Aviation Accident Final Report - National Transportation Safety Board: https://app.ntsb.gov/pdf
Docket And Docket Items - National Transportation Safety Board: https://dms.ntsb.gov/pubdms
Aviation Accident Data Summary - National Transportation Safety Board: https://app.ntsb.gov/pdf
Flight Standards District Office: FAA Houston FSDO-09
NTSB Identification: CEN14LA465
14 CFR Public Aircraft
Accident occurred Wednesday, July 30, 2014 in Spring, TX
Probable Cause Approval Date: 01/14/2015
Aircraft: BELL 206B, registration: N866H
Injuries: 1 Uninjured.
NTSB investigators may not have traveled in support of this investigation and used data provided by various sources to prepare this aircraft accident report.
The pilot reported that he completed the preflight inspection of the helicopter while it was still in the hangar and that it was then moved onto the ramp. When the pilot arrived to start the helicopter, he was distracted by a cell phone call and did not perform an exterior check of the helicopter. The main rotor tie-down was still attached to the main rotor when the pilot engaged the engine. He was monitoring the cockpit gauges during the engine start when he noticed an individual approaching the helicopter waving his hands. He then heard a "thump," and he initiated an emergency shutdown. He reported no preaccident mechanical malfunctions or failures with the helicopter that would have precluded normal operation. The examination of the helicopter revealed that the tie-down strap had broken during the engine start and had gotten caught on the tail rotor output shaft, which resulted in substantial damage to the tail boom, tail rotor blades, and vertical fin.
The National Transportation Safety Board determines the probable cause(s) of this accident as follows:
The pilot's distraction by a cell phone call, which led to his failure to perform an exterior check of the helicopter and resulted in a tie-down strap remaining attached to the main rotor during the engine start.
On July 30, 2014, about 1030 central daylight time, a Bell 206B, N866H, sustained substantial damage during engine start-up at the David Wayne Hooks Airport (DWH), Spring, Texas. The pilot was not injured. The helicopter was owned by Helicopter Services Inc. and operated by the Harris County Sheriff's Office as a local public aircraft flight. Visual meteorological conditions prevailed at the time of the accident. No flight plan was filed. The helicopter was departing on a local flight.
The pilot reported that he completed the preflight of the helicopter while it was still in the hangar, after which time the helicopter was moved onto the ramp. When the pilot arrived to start the helicopter, he was distracted by a phone call on his cellular phone and did not do an exterior check of the helicopter. The main rotor tie-down was still attached when the pilot engaged the engine. He was monitoring the cockpit gauges during the engine start when he noticed another officer approaching the helicopter waving his hands. He heard a "thump" and he initiated an emergency shutdown. The pilot stated that the engine start was aborted at 15 percent N1 (compressor speed), 25 percent N2 (power turbine speed), rotor rpm was less than 20 percent NR (main rotor rpm), and the TOT (turbine outlet temperature) did not exceed startup limits. He reported that there was no malfunction or system failure of the helicopter before the accident.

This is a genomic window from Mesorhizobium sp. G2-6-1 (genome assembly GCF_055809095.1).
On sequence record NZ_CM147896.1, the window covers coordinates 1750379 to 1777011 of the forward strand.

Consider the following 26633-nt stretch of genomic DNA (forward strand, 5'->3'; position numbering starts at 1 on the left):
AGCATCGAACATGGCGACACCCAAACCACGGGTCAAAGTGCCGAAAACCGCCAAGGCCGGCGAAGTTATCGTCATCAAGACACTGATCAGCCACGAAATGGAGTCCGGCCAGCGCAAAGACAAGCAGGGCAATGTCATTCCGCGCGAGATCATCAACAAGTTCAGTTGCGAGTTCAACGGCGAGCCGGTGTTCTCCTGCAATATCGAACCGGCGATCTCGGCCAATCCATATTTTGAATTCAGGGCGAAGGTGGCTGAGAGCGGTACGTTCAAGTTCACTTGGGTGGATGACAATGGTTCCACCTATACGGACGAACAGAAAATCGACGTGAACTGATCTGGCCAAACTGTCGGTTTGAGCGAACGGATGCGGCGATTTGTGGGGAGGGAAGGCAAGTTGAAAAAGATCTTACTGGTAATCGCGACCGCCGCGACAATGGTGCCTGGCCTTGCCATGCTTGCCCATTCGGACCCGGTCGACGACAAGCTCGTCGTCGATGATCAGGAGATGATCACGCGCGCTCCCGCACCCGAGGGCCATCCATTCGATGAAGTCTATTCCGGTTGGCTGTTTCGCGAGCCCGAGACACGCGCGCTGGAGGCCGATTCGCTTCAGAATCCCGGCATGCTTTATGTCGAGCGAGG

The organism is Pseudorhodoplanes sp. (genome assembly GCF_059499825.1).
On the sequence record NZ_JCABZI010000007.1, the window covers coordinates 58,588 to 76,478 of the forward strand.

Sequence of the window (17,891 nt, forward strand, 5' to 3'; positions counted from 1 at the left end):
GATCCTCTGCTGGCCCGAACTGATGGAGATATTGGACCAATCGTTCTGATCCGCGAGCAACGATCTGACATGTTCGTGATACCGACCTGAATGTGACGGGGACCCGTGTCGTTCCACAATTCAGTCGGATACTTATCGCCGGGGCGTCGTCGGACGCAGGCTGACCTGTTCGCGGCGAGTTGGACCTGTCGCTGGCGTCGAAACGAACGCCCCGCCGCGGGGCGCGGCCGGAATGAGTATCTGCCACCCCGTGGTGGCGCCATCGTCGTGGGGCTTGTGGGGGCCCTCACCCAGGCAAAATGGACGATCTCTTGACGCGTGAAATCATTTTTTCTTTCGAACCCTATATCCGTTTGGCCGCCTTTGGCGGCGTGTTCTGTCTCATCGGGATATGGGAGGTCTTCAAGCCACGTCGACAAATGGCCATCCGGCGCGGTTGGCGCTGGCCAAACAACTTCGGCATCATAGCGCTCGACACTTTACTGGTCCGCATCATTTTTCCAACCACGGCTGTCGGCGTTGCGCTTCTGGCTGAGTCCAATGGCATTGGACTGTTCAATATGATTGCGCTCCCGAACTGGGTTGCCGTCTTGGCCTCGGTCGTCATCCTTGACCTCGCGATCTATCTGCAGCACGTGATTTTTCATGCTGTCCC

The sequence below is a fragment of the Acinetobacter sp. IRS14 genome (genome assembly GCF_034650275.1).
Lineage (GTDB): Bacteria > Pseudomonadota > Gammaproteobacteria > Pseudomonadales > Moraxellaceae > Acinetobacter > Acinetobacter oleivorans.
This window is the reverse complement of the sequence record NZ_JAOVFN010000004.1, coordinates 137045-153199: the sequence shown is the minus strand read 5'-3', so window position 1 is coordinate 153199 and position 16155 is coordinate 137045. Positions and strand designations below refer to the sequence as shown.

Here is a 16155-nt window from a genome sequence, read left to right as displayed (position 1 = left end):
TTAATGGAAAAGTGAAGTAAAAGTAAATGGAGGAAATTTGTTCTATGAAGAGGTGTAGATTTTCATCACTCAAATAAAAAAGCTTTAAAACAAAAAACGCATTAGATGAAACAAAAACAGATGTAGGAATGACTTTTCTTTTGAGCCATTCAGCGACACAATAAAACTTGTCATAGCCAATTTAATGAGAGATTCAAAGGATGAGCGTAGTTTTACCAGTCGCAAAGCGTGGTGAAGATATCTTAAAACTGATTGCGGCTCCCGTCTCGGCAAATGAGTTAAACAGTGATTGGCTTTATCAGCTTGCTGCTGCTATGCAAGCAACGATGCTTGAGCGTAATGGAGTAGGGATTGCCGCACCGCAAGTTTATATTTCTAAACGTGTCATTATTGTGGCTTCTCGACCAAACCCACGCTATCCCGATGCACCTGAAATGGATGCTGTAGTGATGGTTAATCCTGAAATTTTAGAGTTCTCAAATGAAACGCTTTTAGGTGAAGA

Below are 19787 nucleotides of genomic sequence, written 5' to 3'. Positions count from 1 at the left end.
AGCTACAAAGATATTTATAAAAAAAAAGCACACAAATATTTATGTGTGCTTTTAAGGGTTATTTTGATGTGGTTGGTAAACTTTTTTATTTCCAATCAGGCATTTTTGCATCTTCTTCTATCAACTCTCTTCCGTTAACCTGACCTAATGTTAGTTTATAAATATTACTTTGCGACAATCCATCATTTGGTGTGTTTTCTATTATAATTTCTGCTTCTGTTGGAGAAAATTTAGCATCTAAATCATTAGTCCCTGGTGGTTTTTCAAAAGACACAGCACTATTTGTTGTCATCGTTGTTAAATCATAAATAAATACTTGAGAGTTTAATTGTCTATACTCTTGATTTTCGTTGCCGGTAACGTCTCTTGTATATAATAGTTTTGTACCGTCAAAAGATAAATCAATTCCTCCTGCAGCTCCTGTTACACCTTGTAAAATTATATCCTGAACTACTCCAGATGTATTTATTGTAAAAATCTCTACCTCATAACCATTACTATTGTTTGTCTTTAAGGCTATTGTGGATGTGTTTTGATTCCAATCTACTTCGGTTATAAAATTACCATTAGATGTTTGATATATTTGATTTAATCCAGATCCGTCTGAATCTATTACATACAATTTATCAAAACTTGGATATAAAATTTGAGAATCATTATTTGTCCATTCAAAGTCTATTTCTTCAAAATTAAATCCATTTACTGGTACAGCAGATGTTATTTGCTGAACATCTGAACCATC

The examination of the helicopter revealed that the tie-down strap had broken during the engine start and became caught on the tail rotor output shaft. The strap hit the tail boom and dented and gouged about the last two feet of the tail boom which required the skin to be replaced. The main rotor blade tip cap pulled loose. The main rotor blades were still serviceable, but they were replaced because they were 120 hours from the required replacement interval. The tail rotor blades were dented beyond limits and were replaced. The vertical fin was gouged; and although the honeycomb panel was repairable, the vertical fin was replaced instead of waiting for it to be overhauled. The tail rotor gearbox, the tail rotor hub, and the freewheeling unit needed to be inspected for sudden stoppage, which resulted in the units being overhauled. It was determined that the aggregate damage would affect the structural strength or performance of the helicopter and required major repair or replacement; therefore it was considered substantial damage.